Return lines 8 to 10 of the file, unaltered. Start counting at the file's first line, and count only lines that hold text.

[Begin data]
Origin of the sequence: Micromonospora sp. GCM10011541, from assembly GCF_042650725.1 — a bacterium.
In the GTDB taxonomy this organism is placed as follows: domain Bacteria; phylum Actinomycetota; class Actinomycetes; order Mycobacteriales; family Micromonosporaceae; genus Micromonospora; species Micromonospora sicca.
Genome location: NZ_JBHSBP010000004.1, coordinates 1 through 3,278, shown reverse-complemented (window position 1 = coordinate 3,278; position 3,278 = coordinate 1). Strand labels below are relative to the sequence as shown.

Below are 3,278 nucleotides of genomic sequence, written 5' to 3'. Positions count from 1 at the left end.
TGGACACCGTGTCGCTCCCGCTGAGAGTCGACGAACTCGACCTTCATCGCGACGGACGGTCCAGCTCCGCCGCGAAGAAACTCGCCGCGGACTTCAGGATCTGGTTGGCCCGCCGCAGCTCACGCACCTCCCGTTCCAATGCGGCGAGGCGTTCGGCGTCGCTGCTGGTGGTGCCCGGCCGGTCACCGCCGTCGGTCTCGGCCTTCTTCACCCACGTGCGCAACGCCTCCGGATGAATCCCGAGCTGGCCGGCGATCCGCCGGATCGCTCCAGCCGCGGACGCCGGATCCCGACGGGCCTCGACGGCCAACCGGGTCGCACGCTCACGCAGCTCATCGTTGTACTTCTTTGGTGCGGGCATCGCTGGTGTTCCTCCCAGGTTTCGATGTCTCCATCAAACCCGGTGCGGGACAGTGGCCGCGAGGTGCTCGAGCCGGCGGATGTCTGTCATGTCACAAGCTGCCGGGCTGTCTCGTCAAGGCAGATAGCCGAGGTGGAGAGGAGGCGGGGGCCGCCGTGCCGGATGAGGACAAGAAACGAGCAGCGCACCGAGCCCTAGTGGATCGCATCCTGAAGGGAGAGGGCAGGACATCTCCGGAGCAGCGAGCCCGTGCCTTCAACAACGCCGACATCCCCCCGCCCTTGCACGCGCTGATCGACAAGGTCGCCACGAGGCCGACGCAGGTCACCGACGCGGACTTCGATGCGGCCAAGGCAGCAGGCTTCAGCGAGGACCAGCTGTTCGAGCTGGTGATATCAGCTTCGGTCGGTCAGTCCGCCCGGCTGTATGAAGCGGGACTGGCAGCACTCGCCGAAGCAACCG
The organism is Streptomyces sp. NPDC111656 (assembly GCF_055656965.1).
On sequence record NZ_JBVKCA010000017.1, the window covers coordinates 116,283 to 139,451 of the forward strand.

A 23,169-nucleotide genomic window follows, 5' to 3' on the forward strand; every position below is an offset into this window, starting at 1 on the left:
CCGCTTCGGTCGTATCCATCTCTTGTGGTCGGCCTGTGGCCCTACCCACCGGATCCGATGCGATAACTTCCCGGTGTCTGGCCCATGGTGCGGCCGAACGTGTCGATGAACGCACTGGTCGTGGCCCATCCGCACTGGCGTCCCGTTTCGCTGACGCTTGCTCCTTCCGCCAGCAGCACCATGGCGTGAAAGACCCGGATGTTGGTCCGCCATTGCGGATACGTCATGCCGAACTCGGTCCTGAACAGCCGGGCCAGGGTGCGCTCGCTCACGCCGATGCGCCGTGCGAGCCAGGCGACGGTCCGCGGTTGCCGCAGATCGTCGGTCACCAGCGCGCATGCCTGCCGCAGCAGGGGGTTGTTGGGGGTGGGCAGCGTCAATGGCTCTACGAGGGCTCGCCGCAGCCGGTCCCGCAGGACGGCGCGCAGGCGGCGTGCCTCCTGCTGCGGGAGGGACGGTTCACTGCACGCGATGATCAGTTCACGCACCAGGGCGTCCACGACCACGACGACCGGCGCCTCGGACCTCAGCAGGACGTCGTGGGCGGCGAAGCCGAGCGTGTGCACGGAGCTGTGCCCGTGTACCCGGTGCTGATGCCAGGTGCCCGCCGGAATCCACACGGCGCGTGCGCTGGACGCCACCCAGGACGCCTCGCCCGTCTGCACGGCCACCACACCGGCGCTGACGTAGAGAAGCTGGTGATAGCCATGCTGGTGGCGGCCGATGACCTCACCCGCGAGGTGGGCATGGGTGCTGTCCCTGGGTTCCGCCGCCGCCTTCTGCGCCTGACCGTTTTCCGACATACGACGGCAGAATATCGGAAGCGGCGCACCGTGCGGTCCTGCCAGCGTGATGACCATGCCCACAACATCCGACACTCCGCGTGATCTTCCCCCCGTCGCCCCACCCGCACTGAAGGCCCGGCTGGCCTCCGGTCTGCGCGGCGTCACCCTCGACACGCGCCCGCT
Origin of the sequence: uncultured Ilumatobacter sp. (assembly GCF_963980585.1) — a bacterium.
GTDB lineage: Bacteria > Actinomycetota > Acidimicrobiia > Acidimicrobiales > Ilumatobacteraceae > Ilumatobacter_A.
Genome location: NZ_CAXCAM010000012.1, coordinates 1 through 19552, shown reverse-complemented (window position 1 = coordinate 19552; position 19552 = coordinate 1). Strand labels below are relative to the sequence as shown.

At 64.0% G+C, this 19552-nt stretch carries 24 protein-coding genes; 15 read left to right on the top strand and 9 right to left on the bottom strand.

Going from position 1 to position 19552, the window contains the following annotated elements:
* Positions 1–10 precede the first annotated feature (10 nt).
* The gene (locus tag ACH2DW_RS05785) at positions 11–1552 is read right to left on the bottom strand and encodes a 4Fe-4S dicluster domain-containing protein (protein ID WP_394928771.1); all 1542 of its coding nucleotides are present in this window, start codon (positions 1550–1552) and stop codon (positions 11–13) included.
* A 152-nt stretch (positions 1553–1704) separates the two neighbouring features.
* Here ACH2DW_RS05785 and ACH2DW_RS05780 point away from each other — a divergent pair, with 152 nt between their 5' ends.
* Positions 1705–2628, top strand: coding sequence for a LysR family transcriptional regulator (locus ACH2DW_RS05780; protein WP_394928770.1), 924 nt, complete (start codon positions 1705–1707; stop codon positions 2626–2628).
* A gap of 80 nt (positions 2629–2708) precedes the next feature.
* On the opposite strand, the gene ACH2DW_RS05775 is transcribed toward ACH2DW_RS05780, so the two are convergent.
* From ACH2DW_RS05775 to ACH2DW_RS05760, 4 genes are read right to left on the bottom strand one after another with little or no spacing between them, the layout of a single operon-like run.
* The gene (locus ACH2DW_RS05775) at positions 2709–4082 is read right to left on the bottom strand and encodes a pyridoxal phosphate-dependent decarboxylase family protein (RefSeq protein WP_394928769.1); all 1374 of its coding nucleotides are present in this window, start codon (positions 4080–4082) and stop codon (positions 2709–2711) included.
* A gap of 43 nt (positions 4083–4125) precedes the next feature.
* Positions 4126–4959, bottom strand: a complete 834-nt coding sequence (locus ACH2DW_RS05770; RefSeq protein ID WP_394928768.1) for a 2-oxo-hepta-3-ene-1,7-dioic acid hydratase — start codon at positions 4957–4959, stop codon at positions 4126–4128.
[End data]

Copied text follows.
A 23,169-nucleotide genomic window follows, 5' to 3' on the forward strand; every position below is an offset into this window, starting at 1 on the left:
CCGCTTCGGTCGTATCCATCTCTTGTGGTCGGCCTGTGGCCCTACCCACCGGATCCGATGCGATAACTTCCCGGTGTCTGGCCCATGGTGCGGCCGAACGTGTCGATGAACGCACTGGTCGTGGCCCATCCGCACTGGCGTCCCGTTTCGCTGACGCTTGCTCCTTCCGCCAGCAGCACCATGGCGTGAAAGACCCGGATGTTGGTCCGCCATTGCGGATACGTCATGCCGAACTCGGTCCTGAACAGCCGGGCCAGGGTGCGCTCGCTCACGCCGATGCGCCGTGCGAGCCAGGCGACGGTCCGCGGTTGCCGCAGATCGTCGGTCACCAGCGCGCATGCCTGCCGCAGCAGGGGGTTGTTGGGGGTGGGCAGCGTCAATGGCTCTACGAGGGCTCGCCGCAGCCGGTCCCGCAGGACGGCGCGCAGGCGGCGTGCCTCCTGCTGCGGGAGGGACGGTTCACTGCACGCGATGATCAGTTCACGCACCAGGGCGTCCACGACCACGACGACCGGCGCCTCGGACCTCAGCAGGACGTCGTGGGCGGCGAAGCCGAGCGTGTGCACGGAGCTGTGCCCGTGTACCCGGTGCTGATGCCAGGTGCCCGCCGGAATCCACACGGCGCGTGCGCTGGACGCCACCCAGGACGCCTCGCCCGTCTGCACGGCCACCACACCGGCGCTGACGTAGAGAAGCTGGTGATAGCCATGCTGGTGGCGGCCGATGACCTCACCCGCGAGGTGGGCATGGGTGCTGTCCCTGGGTTCCGCCGCCGCCTTCTGCGCCTGACCGTTTTCCGACATACGACGGCAGAATATCGGAAGCGGCGCACCGTGCGGTCCTGCCAGCGTGATGACCATGCCCACAACATCCGACACTCCGCGTGATCTTCCCCCCGTCGCCCCACCCGCACTGAAGGCCCGGCTGGCCTCCGGTCTGCGCGGCGTCACCCTCGACACGCGCCCGCT
Origin of the sequence: uncultured Ilumatobacter sp. (assembly GCF_963980585.1) — a bacterium.